How to tell if someone is using your WiFi 

July 6, 2020

By Bianca Torres

Has your internet been running slower than usual? You might have someone “piggybacking” off your internet. When someone connects to your unsecured WiFi network without your permission, that’s considered piggybacking. Most piggybacking cases come from a neighbor who doesn’t want to pay for WiFi themselves and sees an opportunity to connect to yours for free. More rarely, it might be a hacker who connects to an unsecured WiFi network, which makes it easy for them to access your personal information. Securing your WiFi will help prevent anyone from connecting to your WiFi, no matter their intentions. 

Two ways to check if someone is on your WiFi 

If you start to notice that your internet is slower than usual and you’re pretty sure the network isn’t the issue, check to see if someone has connected to your WiFi without permission. There are two ways to check what devices are connected to your network. 

Low-Tech

A simple, low-tech way to check if someone is on your WiFi is to look for a flashing green light on your router after unplugging or turning off anything in your home that connects to your WiFi.  

This method works best if you know all the devices that are connected to your WiFi. Be sure to turn off or unplug all smart TVs, computers, tablets, phones, or any other devices connected to your internet. Once you’re confident that all devices have been turned off, look at your router’s wireless signal light. If that light is flashing, another device is still using your internet. If there is no light flashing, you’re in the clear! Be sure to secure your WiFi network.  

High-Tech

A more thorough way of checking for unauthorized devices on your WiFi is to find your router’s IP Address and a list of devices that are connect to your internet. To start, you need to determine your router’s IP address. Most router IP addresses are 192.168.1.1, but to be certain, you should follow these quick steps:

If you are a Windows user... 
If you are a Mac user...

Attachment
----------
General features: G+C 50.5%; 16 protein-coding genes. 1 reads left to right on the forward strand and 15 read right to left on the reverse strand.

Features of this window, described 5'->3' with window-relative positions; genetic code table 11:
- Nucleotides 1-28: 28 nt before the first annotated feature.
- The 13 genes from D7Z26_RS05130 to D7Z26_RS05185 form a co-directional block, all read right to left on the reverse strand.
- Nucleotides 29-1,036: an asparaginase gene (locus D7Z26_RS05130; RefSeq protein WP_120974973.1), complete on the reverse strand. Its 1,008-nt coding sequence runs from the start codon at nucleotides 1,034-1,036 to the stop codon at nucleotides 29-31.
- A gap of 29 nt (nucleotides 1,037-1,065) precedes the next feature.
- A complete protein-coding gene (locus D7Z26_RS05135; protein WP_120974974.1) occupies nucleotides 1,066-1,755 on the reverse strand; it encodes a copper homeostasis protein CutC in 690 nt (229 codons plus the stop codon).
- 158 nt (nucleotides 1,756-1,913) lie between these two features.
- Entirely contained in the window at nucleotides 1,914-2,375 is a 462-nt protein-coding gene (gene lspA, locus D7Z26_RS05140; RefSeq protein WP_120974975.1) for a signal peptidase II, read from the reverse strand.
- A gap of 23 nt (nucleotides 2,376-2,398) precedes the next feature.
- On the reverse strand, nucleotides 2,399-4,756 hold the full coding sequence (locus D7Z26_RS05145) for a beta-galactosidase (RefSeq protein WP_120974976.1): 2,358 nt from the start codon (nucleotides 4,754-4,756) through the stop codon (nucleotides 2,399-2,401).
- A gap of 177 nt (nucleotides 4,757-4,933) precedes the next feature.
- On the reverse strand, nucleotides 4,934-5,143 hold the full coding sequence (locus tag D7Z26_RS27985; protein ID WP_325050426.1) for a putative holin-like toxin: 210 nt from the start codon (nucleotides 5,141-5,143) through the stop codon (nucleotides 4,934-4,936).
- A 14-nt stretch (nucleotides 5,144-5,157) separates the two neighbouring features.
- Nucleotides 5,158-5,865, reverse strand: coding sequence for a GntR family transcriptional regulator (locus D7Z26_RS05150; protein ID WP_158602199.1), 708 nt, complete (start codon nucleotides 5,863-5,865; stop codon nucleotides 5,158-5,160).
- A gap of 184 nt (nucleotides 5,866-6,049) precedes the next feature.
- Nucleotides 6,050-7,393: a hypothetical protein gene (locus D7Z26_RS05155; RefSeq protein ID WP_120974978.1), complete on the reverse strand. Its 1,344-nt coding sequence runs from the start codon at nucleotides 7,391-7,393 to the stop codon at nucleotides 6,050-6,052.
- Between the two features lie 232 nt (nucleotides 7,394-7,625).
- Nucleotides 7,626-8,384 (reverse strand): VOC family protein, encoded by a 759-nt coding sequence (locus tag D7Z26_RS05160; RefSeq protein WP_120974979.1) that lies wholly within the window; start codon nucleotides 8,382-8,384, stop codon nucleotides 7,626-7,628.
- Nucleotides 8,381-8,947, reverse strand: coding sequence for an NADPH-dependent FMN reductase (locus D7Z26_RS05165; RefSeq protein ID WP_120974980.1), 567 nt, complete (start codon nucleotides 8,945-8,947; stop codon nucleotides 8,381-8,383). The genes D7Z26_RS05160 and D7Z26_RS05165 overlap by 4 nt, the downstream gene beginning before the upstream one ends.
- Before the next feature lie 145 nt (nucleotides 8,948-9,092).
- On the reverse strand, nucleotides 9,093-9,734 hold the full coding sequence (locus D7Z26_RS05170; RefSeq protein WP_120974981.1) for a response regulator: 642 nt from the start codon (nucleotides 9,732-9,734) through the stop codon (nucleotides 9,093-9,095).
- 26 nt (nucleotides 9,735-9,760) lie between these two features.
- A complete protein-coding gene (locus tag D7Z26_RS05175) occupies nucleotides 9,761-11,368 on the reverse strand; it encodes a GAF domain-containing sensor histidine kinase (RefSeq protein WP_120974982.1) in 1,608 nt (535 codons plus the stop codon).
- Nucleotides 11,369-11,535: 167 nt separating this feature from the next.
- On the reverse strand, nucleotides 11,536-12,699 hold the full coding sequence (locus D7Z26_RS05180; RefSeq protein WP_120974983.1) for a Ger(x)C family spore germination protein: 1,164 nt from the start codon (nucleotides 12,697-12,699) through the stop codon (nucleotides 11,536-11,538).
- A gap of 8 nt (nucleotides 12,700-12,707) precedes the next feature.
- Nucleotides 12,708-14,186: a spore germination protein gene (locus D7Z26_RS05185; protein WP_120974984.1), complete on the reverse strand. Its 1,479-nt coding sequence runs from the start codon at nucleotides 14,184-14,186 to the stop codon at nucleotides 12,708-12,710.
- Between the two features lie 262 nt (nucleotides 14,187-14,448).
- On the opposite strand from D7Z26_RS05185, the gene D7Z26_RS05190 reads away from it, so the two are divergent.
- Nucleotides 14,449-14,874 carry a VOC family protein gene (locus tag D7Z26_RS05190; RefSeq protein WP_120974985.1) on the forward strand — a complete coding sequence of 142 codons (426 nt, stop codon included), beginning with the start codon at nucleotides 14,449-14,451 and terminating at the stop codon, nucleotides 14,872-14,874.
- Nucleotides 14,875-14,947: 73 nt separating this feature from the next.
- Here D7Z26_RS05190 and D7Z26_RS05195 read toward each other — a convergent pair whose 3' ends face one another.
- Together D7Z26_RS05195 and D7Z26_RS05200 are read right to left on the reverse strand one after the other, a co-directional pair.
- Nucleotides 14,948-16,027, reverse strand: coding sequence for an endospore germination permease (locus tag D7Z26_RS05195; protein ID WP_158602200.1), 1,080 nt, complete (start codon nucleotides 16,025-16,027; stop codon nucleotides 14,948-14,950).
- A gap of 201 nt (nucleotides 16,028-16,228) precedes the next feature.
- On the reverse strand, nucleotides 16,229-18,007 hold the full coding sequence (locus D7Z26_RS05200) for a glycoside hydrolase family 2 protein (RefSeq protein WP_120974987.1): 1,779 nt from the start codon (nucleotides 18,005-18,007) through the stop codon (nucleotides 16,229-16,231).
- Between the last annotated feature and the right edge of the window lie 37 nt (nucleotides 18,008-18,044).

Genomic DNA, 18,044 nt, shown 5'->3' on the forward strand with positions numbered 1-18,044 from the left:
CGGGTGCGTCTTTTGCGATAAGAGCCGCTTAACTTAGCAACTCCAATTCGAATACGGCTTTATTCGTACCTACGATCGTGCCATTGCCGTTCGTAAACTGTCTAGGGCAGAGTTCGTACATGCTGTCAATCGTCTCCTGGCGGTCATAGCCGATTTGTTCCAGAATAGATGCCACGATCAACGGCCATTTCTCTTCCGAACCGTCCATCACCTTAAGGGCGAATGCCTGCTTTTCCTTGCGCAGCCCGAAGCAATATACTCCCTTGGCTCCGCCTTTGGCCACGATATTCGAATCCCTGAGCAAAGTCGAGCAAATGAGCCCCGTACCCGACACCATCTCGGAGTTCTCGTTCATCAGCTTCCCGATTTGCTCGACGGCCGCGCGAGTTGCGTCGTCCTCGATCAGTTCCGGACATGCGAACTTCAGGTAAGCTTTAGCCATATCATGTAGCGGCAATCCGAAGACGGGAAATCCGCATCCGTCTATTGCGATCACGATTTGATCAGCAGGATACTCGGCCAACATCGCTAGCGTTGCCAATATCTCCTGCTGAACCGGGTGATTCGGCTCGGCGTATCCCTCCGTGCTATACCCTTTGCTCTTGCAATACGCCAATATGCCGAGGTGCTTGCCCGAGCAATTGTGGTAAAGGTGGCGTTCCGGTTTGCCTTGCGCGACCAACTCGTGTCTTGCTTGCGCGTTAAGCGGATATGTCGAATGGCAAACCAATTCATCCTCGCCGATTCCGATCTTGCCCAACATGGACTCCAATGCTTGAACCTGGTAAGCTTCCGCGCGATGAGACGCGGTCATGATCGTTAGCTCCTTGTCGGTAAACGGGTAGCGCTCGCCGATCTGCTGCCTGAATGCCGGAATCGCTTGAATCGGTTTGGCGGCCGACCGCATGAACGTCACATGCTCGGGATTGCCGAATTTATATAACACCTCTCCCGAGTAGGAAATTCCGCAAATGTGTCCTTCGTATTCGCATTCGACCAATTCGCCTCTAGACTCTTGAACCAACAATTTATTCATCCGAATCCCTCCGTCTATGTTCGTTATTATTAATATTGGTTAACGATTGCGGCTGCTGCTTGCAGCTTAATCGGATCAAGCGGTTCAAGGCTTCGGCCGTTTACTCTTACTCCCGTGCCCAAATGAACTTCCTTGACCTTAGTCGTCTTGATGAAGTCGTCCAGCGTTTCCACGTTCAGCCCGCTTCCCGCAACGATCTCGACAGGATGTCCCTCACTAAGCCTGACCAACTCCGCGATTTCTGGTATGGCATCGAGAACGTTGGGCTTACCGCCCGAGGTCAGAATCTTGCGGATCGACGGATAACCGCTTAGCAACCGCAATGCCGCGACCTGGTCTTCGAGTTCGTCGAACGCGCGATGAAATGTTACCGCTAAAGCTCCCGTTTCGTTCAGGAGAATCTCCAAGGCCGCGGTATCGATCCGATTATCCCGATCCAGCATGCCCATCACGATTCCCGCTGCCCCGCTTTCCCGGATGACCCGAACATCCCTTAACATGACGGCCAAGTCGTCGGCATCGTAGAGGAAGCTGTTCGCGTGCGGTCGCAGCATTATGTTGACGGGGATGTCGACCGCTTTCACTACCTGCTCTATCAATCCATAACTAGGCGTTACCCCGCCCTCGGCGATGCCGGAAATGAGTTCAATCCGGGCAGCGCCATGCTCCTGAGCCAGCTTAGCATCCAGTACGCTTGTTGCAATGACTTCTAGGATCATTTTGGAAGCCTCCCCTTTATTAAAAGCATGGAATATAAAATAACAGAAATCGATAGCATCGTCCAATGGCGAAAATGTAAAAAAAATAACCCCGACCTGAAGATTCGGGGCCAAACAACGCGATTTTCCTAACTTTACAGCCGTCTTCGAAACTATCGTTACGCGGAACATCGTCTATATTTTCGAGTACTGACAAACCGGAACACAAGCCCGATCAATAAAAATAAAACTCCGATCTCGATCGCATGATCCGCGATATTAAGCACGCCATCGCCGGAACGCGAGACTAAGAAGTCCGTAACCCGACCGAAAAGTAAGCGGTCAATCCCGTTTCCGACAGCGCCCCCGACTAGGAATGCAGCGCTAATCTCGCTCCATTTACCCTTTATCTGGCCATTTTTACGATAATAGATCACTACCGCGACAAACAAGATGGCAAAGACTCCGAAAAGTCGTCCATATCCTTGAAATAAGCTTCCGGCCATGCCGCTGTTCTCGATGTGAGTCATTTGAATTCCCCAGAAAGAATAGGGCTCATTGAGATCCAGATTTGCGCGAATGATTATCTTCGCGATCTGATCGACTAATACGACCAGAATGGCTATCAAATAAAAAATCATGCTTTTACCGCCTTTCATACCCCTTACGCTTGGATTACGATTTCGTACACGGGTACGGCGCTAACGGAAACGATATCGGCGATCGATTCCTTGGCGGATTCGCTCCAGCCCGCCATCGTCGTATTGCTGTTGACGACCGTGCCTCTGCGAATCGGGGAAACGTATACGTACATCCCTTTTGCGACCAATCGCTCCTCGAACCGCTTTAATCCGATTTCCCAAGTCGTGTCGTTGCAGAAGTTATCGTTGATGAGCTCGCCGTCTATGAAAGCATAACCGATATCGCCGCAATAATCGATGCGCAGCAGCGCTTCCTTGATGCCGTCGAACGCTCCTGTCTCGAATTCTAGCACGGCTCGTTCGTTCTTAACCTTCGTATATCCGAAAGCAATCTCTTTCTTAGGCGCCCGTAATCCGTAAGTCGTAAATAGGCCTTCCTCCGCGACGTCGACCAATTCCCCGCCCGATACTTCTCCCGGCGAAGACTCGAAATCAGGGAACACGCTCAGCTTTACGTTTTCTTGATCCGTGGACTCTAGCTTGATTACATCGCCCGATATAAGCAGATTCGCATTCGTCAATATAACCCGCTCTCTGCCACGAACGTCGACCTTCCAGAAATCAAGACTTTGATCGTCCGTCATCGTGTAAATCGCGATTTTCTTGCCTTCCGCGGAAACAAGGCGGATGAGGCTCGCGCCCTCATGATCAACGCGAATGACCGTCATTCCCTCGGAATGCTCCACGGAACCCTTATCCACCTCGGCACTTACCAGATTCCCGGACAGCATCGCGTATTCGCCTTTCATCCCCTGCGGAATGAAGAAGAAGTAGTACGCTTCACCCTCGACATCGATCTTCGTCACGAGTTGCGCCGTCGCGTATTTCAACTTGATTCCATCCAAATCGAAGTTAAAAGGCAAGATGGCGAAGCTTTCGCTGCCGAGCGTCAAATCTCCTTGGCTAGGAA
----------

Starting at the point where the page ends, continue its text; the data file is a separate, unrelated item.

Once you have the IP address, open an internet browser window. Type your IP address into the search bar, and a prompt will appear to log into your router. If you’ve never changed your login settings, the username and password can be found on the physical router. It should be printed on a sticker either on the side or the bottom of your router. 

Then, to find any devices connected, click on Clients (this can also be My Network, Device Manager, Connected Devices, etc., depending on the brand of router). A list of IP/MAC addresses and device names will appear. From this list, check the device names and make sure you recognize them. If there is a device that you don’t recognize, it’s time to secure your WiFi. 

How to protect your WiFi

Securing your home WiFi is the key to keeping unwanted users off your network. 

  • If you haven’t already, set up a strong password to access your WiFi  and router. Make the password hard to guess with a mix of letters, numbers and special characters. Don’t use your birthday, address or phone number, since these are easy to find.
  • If there are signs that someone may be using your WiFi again, make it a priority to match up devices on your IP address. We recommend doing this twice a year. You can even set a reminder in your calendar. Be sure to create a spreadsheet of all the devices you’re familiar with, and update that list whenever you add a new device.
  • Be sure to only share your login information to those who live in your household and people you trust. Ensure that you are using best practices to keep your private information as secure as you can. 

Ensuring your WiFi is secure helps to keep your connection fast and safe from someone piggybacking off your WiFi. By setting up a strong password, taking some time to go through the list of devices connected to your router, and learning how to secure your WiFi, you will be taking the best precautions to keep your information safe. When you stay aware and in control of your WiFi connection, you can be online safely. 


This blog is provided for informational purposes only and may require additional research and substantiation by the end user. In addition, the information is provided "as is" without any warranty or condition of any kind, either express or implied. Use of this information is at the end user's own risk. CenturyLink does not warrant that the information will meet the end user's requirements or that the implementation or usage of this information will result in the desired outcome of the end user.

 

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